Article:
SUITS Policy Brief: What can we expect from Turkey’s 2023 elections?

What can we expect from Turkey’s 2023 elections?

Author: Jenny White (SUITS)

February, 2023

Stockholm University, Institute for Turkish Studies (SUITS)


Turkey will hold elections for parliament and president on May 14, 2023, the outcome of which will radically shape Turkey’s future and relations with the rest of the world. Two main blocs of political parties have formed, one around the ruling AKP and current president, Tayyip Erdoğan, and the other around the opposition CHP and its leader Kemal Kılıçdaroğlu. A win by Erdoğan will consolidate Turkey as an autocracy facing away from the West, while the opposition plans to return the country to parliamentary rule and broadly restore good relations with the West. Votes within the alliances will be pooled and polls currently show them almost equal for both elections, giving the excluded pro-Kurdish HDP, which polls at around 10%, the role of kingmaker. Both alliances must overcome their nationalist tendences to woo the Kurds. If the opposition wins, the West must act quickly to help stabilize the country for what will be a fragile return to democracy.  

CMES Research Seminar: The Dersim Genocide in Turkey

Pinar Dinc gives a talk on an understudied case in the genocide literature: The Dersim genocide in Turkey.

When: 30 September 2021 13:15 to 14:30 (CEST)
Where: Zoom + Seminar room, CMES, Finngatan 16
Registration: Follow this link to register for the event

To register, please visit CMES event page

Case Report on integration in Turkey

Case Report: Carsamba, Bursa, Turkey – Integration Concerns of Parents about Syrian Children

Authors: Zahid Mukayed & Ezgi Irgil (University of Gothenburg)
November, 2020

Tufts University, Friedman School of Nutrition Science and Policy


This report focuses on the Turkish government’s treatment of refugees and Syrian children with the main focus on three concerns: potential statelessness, loss of the Arabic language and racism.

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Article on positionality in migration studies

Broadening the Positionality in Migration Studies: Assigned Insider Category

Author: Ezgi Irgil (University of Gothenburg)
June, 2020

Migration Studies, Oxford University Press


This article contributes to the debates on positionality in migration studies by introducing assigned insider as a new category. I define it as a position when both the interviewees and the researcher are of the same local origin in which the researcher is considered ‘an insider of the host community’ and the interview questions are about a migrant group. I developed this category based on interviews with host community members during my field study in Bursa, Turkey, where I was born and raised. Previous studies focused on the researcher being an insider from a migrant community or being an outsider conducting research on a migrant community different from his/her own.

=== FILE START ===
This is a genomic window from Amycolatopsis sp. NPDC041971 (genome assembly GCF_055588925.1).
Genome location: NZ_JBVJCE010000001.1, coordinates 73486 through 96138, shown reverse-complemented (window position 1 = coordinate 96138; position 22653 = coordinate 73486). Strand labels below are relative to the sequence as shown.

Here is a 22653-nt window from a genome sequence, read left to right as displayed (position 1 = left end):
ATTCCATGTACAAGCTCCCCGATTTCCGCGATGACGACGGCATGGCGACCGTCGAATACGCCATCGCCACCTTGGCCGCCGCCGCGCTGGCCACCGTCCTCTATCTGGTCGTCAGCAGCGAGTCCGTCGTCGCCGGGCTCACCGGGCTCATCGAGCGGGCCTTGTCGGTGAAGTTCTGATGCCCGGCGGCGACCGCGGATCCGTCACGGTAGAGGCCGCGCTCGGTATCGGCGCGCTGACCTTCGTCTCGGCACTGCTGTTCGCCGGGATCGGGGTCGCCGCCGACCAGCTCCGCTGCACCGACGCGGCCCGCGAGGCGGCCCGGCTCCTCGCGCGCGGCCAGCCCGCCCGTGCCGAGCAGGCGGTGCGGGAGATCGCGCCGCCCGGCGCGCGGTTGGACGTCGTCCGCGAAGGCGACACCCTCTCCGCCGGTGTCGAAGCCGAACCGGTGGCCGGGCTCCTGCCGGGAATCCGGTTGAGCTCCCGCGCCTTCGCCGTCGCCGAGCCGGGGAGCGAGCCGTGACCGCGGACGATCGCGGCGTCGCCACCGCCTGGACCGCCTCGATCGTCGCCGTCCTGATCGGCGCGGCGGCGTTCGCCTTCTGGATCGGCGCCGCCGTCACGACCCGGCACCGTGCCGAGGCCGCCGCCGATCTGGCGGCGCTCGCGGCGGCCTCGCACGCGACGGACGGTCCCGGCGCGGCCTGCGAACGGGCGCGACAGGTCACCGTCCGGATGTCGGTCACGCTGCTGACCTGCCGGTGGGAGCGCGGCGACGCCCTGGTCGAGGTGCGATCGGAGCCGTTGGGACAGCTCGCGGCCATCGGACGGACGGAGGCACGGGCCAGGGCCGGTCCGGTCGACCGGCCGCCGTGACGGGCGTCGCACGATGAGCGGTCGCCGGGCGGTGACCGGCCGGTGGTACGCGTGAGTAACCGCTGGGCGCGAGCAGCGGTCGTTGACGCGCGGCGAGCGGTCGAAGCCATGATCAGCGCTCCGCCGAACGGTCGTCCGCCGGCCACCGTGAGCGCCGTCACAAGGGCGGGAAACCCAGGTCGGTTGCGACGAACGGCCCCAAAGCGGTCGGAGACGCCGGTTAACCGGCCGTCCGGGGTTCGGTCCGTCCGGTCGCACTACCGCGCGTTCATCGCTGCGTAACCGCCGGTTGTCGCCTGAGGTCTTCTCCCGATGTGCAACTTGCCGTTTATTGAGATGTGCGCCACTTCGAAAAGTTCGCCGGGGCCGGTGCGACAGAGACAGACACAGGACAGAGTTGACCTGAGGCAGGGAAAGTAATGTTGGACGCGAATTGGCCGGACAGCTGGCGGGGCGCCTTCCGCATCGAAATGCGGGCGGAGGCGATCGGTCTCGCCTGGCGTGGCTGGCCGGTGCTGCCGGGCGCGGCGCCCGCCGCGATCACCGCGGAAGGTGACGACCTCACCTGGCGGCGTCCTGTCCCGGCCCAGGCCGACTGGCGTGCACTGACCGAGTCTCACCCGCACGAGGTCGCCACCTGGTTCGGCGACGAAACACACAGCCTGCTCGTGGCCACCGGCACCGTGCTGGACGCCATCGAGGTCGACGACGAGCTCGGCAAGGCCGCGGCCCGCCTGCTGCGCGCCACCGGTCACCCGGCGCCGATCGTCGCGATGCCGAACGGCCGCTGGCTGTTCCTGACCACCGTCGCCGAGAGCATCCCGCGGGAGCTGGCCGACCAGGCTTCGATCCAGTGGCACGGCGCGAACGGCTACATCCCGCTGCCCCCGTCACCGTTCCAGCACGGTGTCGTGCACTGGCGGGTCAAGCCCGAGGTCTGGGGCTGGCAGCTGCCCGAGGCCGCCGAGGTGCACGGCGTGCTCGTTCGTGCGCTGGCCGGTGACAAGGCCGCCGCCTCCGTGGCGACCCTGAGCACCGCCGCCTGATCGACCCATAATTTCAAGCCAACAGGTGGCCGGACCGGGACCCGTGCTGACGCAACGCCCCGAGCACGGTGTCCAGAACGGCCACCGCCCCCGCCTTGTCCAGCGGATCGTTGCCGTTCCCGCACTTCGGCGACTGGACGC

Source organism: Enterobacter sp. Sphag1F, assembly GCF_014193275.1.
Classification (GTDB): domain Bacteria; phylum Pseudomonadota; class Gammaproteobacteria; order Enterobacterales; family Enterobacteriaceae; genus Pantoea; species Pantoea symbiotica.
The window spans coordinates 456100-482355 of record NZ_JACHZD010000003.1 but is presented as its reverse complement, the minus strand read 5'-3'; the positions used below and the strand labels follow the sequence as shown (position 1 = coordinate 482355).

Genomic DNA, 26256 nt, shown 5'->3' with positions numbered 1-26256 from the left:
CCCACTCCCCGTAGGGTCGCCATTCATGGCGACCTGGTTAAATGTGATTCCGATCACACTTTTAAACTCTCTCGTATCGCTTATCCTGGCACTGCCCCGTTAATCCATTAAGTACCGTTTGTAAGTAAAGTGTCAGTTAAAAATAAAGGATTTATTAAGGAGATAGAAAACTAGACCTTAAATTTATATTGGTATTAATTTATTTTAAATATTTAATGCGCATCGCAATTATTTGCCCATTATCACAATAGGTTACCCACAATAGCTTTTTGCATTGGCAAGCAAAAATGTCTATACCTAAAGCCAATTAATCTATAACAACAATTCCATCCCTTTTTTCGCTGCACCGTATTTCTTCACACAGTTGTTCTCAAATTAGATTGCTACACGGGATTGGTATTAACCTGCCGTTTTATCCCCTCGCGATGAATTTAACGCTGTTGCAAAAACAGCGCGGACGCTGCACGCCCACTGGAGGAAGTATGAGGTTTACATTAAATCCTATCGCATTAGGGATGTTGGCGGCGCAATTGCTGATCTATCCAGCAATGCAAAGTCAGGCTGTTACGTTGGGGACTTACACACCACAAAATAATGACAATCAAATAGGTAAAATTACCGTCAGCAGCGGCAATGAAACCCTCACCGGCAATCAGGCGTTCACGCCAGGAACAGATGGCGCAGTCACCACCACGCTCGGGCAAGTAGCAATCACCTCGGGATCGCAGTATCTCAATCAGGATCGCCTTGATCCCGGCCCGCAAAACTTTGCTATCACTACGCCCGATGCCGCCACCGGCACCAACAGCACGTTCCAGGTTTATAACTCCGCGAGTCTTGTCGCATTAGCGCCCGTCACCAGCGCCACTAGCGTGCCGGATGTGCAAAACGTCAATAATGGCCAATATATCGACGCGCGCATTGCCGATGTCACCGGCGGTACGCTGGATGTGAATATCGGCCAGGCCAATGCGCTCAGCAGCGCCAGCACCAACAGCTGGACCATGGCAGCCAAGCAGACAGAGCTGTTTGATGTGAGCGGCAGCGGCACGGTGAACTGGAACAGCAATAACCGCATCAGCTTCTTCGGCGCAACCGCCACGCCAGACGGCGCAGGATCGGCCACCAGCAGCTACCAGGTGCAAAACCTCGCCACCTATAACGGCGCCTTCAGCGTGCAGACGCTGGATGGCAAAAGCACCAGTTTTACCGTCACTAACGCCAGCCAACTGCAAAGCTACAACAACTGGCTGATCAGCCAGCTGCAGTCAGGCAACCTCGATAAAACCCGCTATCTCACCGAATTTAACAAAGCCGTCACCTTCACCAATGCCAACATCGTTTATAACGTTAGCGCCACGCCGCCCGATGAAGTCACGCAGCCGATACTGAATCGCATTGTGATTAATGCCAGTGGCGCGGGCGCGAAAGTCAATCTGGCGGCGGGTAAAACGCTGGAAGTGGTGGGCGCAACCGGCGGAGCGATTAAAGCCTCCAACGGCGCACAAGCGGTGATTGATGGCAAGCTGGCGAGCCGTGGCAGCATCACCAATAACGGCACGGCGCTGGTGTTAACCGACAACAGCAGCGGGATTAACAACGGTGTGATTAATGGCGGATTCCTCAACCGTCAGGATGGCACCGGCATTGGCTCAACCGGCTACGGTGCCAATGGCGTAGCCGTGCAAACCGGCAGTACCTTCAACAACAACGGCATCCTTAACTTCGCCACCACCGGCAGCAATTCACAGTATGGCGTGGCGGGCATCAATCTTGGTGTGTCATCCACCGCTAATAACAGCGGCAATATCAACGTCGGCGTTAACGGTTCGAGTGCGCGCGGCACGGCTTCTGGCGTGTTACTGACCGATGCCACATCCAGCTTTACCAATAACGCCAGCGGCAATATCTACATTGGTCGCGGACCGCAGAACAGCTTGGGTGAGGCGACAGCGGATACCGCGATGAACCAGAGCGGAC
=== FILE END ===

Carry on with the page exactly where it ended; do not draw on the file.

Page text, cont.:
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Turkey’s Mission Impossible: War and Peace with the Kurds

Join the discussion of the book launch of Cengiz Çandar’s Turkey’s Mission Impossible: War and Peace with the Kurds. In conversation with Bitte Hammargren.

When Turkey moved into the modern era as a nation-state, it brought with it the denial of Kurdish identity. This denial created a seemingly intractable “Kurdish question” that has been marked by numerous revolts and decades of insurgency.

In his new book Cengiz Çandar – journalist, former presidential advisor and public intellectual – blends a historical account of the Kurdish question in Turkey with his own experiences and insights into the politicians and fighters involved. Paying close attention to the repeatedly failing peace processes, Turkey’s Mission Impossible challenges conventional views on Turkey and provides a nuanced picture of how we arrived at now.

This event is co-hosted by Stockholm University Institute for Turkish Studies and the Swedish Institute of International Affairs.

Cengiz Çandar is a Distinguished Visiting Scholar at the Stockholm University Institute for Turkish Studies (SUITS), and Senior Associate Fellow at the Swedish Institute of International Affairs (UI) Middle East and North Africa Programme.

Bitte Hammargren is an independent and self-employed writer, analyst and consultant on issues related to Turkey, North Africa and West Asia, i.e. the MENA region, and a Senior Associate Fellow at the Swedish Institute of International Affairs (UI) Middle East and North Africa Programme.

Click here to register and read more about the event.